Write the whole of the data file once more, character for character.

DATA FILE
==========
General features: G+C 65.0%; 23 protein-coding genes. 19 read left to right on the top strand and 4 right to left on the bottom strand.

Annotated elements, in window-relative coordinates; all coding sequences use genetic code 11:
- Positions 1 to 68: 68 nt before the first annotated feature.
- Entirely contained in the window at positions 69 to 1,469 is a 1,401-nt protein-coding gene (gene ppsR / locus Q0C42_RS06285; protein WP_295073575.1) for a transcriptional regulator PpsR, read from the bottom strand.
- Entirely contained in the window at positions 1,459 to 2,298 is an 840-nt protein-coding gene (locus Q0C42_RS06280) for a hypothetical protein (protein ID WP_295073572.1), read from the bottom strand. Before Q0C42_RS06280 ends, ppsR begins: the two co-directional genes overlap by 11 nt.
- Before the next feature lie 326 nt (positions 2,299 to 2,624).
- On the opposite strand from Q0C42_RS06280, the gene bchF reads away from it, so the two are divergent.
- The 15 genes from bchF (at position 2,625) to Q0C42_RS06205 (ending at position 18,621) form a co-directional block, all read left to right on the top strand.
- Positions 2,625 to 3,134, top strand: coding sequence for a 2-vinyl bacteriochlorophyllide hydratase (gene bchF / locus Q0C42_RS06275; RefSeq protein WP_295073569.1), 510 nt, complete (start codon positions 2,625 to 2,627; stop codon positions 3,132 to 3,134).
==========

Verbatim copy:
General features: G+C 65.0%; 23 protein-coding genes. 19 read left to right on the top strand and 4 right to left on the bottom strand.

Annotated elements, in window-relative coordinates; all coding sequences use genetic code 11:
- Positions 1 to 68: 68 nt before the first annotated feature.
- Entirely contained in the window at positions 69 to 1,469 is a 1,401-nt protein-coding gene (gene ppsR / locus Q0C42_RS06285; protein WP_295073575.1) for a transcriptional regulator PpsR, read from the bottom strand.
- Entirely contained in the window at positions 1,459 to 2,298 is an 840-nt protein-coding gene (locus Q0C42_RS06280) for a hypothetical protein (protein ID WP_295073572.1), read from the bottom strand. Before Q0C42_RS06280 ends, ppsR begins: the two co-directional genes overlap by 11 nt.
- Before the next feature lie 326 nt (positions 2,299 to 2,624).
- On the opposite strand from Q0C42_RS06280, the gene bchF reads away from it, so the two are divergent.
- The 15 genes from bchF (at position 2,625) to Q0C42_RS06205 (ending at position 18,621) form a co-directional block, all read left to right on the top strand.
- Positions 2,625 to 3,134, top strand: coding sequence for a 2-vinyl bacteriochlorophyllide hydratase (gene bchF / locus Q0C42_RS06275; RefSeq protein WP_295073569.1), 510 nt, complete (start codon positions 2,625 to 2,627; stop codon positions 3,132 to 3,134).